You can imagine the audience’s reaction. So far from providing proof of an external world, Moore seemed to have made an unbelievably basic mistake. His first premise – ‘here is one hand’ – is the very thing that the brain-in-a-vat hypothesis calls into question. For his argument to work, he needs to know that the thing he’s seeing is a real hand, but he can’t know that because he might be a brain-in-a-vat being stimulated to believe that he’s seeing a hand! It seems that Moore failed – and failed spectacularly – before he even began. His so-called ‘proof’ doesn’t even get off the ground.

If Moore were a lesser philosopher, our story might have ended here. His proof might have been chalked up as one more mistake on the long, long road to truth. But Moore was well-respected and it was inconceivable that he might make such an obvious error. This led philosophers to reinterpret Moore’s proof and look for new ways of understanding what he was doing. One of the most popular interpretations is this: Moore is pointing out just how weird the implications of the sceptical hypothesis are. The conclusion of the sceptical argument – ‘you don’t know that you have hands’ – is so absurd that it just can’t be right.

Let me elaborate a little more. The sceptical argument, beginning with the brain-in-a-vat hypothesis, goes like this:

(1)   You do not know that you are not a brain-in-a-vat.
(2)   If you do not know that you are not a brain-in-a-vat, you do not know that you have hands.
(C)   You do not know that you have hands.

The first premise is very plausible because there is no way of distinguishing between the situation in which you are a brain-in-a-vat and the situation in which you are a human being with hands. Your experience could be exactly the same in both situations. The second premise is very plausible because if you were a brain-in-a-vat, you wouldn’t have hands. The argument takes the form of a modus ponens (P. If P then Q. Therefore Q), so if the premises are true, the conclusion is too.

On the above interpretation of Moore’s argument, the implausibility of the sceptic’s conclusion outweighs the plausibility of his premises. Although both the sceptic’s premises are very plausible, they lead to an overwhelmingly implausible conclusion and so, Moore seems to be saying, we should run the argument in reverse. We should take the contrary of the sceptic’s conclusion as a premise and argue to the contrary of the sceptic’s premise, as so:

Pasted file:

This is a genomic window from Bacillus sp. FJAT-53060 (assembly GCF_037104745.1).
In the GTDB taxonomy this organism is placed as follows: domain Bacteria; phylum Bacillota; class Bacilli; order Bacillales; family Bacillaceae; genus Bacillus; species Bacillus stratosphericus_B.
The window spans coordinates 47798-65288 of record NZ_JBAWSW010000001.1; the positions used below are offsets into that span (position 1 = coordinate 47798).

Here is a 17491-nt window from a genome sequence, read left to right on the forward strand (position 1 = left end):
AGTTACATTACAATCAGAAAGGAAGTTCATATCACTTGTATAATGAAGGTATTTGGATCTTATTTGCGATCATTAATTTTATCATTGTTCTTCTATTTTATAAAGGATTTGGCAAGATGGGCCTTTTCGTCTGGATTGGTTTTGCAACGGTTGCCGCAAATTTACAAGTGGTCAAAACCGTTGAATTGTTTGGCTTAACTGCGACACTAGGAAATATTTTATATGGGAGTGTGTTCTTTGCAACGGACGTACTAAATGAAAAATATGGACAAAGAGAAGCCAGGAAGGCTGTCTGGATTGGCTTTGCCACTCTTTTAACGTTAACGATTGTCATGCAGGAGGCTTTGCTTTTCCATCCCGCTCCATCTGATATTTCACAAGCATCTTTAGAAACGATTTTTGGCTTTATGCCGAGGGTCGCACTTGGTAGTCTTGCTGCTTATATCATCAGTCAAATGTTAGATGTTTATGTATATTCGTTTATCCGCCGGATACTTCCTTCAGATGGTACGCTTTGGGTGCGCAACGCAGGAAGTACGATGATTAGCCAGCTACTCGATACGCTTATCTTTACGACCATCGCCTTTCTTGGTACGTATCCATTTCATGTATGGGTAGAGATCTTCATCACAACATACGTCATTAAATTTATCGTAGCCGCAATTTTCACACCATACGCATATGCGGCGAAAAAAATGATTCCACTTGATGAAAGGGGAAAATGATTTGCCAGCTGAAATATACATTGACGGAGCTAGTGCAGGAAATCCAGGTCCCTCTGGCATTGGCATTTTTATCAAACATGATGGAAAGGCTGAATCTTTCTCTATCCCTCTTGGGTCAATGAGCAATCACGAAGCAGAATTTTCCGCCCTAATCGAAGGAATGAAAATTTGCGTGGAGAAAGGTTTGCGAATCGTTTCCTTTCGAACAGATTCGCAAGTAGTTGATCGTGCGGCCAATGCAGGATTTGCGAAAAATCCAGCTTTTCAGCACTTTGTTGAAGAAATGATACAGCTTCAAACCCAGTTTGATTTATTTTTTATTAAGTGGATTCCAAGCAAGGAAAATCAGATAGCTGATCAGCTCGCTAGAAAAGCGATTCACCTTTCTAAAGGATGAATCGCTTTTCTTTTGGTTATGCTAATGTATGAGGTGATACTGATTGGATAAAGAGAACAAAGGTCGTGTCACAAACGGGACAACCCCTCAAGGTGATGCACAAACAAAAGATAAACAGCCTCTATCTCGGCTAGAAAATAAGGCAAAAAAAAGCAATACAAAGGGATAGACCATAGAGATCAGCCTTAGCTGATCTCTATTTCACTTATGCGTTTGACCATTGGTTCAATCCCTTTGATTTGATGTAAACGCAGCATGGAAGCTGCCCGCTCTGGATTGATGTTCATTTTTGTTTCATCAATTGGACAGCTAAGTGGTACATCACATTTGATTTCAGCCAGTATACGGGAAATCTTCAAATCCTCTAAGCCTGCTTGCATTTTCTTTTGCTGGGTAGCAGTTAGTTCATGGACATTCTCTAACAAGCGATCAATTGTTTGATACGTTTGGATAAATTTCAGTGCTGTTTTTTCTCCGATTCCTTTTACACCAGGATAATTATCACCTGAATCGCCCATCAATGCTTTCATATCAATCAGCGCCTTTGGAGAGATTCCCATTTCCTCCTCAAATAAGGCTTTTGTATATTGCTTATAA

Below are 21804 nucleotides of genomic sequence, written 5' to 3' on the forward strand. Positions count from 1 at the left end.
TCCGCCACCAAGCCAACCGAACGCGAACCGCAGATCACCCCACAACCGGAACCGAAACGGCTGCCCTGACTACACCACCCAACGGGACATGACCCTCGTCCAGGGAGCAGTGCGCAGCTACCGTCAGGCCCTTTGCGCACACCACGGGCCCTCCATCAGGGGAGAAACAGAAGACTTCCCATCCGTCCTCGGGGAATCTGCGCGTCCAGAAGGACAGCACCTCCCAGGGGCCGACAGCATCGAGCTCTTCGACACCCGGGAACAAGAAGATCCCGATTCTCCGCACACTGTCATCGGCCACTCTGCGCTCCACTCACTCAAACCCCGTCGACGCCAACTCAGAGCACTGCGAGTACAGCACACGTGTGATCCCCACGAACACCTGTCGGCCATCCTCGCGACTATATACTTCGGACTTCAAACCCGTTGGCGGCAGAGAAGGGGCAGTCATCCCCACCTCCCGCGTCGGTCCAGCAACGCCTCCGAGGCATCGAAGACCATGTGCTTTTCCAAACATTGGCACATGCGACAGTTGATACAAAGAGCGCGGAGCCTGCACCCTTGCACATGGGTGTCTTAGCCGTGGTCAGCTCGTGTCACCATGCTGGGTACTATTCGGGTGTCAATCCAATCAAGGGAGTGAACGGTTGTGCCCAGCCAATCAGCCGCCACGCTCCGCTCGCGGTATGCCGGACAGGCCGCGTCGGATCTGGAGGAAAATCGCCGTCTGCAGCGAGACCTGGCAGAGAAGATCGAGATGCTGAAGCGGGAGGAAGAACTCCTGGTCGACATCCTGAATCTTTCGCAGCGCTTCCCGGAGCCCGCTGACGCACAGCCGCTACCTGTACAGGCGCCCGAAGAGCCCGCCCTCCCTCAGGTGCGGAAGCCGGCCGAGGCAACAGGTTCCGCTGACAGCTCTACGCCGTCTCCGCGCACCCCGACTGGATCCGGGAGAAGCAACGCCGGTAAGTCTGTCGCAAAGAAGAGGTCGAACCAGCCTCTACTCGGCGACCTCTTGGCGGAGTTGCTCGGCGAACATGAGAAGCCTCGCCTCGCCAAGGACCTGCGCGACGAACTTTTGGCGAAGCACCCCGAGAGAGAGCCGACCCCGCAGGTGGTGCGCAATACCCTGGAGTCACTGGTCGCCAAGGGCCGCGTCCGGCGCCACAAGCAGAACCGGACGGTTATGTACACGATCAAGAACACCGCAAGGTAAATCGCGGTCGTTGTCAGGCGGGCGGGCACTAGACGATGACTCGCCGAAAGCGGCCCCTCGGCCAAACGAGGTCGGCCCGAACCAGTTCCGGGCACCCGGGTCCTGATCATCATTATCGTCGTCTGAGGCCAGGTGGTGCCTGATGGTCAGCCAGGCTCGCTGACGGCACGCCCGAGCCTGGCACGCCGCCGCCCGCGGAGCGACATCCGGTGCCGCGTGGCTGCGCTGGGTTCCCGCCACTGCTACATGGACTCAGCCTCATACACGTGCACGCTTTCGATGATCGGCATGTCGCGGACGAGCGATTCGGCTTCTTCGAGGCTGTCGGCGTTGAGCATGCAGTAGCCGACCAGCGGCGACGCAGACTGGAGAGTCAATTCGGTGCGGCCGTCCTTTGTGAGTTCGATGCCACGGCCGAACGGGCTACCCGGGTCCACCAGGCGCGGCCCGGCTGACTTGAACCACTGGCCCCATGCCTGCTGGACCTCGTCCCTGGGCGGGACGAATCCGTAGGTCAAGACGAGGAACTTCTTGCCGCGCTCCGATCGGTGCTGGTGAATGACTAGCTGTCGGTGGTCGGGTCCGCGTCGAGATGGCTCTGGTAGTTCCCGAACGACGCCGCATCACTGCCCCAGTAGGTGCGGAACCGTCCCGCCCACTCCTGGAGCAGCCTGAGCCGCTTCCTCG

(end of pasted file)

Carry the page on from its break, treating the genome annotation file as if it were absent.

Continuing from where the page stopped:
(1)   You know that you have hands.
(2)   If you know that you have hands, you know that you are not a brain-in-a-vat.
(C)   You know that you are not a brain-in-a-vat.

This interpretation is supported by some of Moore’s remarks in a later lecture. In ‘Certainty’ he claimed that the sceptic’s argument “cuts both ways” and that “the one argument is just as good as the other.” David Lewis calls ‘You know that you have hands’ a “Moorean fact.” He says it is one of those things that we know better than we know the premises of any philosophical argument to the contrary.” Moore is basically saying that, no matter what, he knows a hand when he sees one.

Now this argument is not so obviously fallacious, but that doesn’t mean there aren’t problems.  Crispin Wright points out that Moore seems to mischaracterise the sceptical argument. Moore fails to recognise that the reasonableness of his inference from ‘Here is one hand and here is another’ to ‘You know that you have hands’ depends on the prior reasonableness of his conclusion, ‘You know that you are not a brain-in-a-vat.’ Knowledge of the first doesn’t provide support for the second unless we already have a reason to accept the third. So Moore can’t flip the sceptical argument on his head.

To get a bit clearer on this objection, consider the following example from Barry Stroud. Imagine a murder has been committed in a country mansion. The detective’s apprentice has been given a short list of suspects. He manages to rule out everyone on the list except for the butler, so he says to the detective that the butler is the murderer. The detective points out, however, that it’s not guaranteed that the list is complete. He says to the apprentice, ‘Since you don’t know that the list is complete, it follows that you don’t know that the butler did it. The murderer could be someone who is not on the list.’ In this case, the apprentice can’t flip the detective’s argument and run it in reverse. He can’t say, ‘I can just as well argue: since I do know that the butler did it, it follows that I do know that the list is complete.’ What the apprentice has to do is give other reasons for his belief that the list is complete. In a similar way, Wright and Stroud argue, Moore must give other reasons for his belief that he’s not a brain-in-a-vat.

The problem is, this is something Moore can’t do. Later in the British Academy lecture, he says that he has conclusive evidence and conclusive reasons for believing that he is not a brain-in-a-vat, but concedes that he could not tell you what all [his] evidence is. This, I imagine, was maddening for his audience. If Moore’s got evidence, why can’t he reveal it? At this point you might have a sneaking suspicion that Moore’s ‘evidence’ for his belief that he’s not a brain-in-a-vat is… his belief that he’s not a brain-in-a-vat.

Not content with that, Moore ends his lecture on an even more contentious note. He says I can know things which I cannot prove. Unsurprisingly, Moore does not offer proof for this assertion. Presumably the statement itself is one of those things that he can know but cannot prove.

Of course, any sceptics in the audience would be inclined to disagree. The entire sceptical argument depends on the (widely-accepted) premise that knowledge requires proof, so to deny that is to dodge the whole issue. I suspect that this is exactly what Moore does in this lecture but others disagree. In any case, he did call it ‘Proof of an External World.’ Maybe we can at least accuse him of false advertising.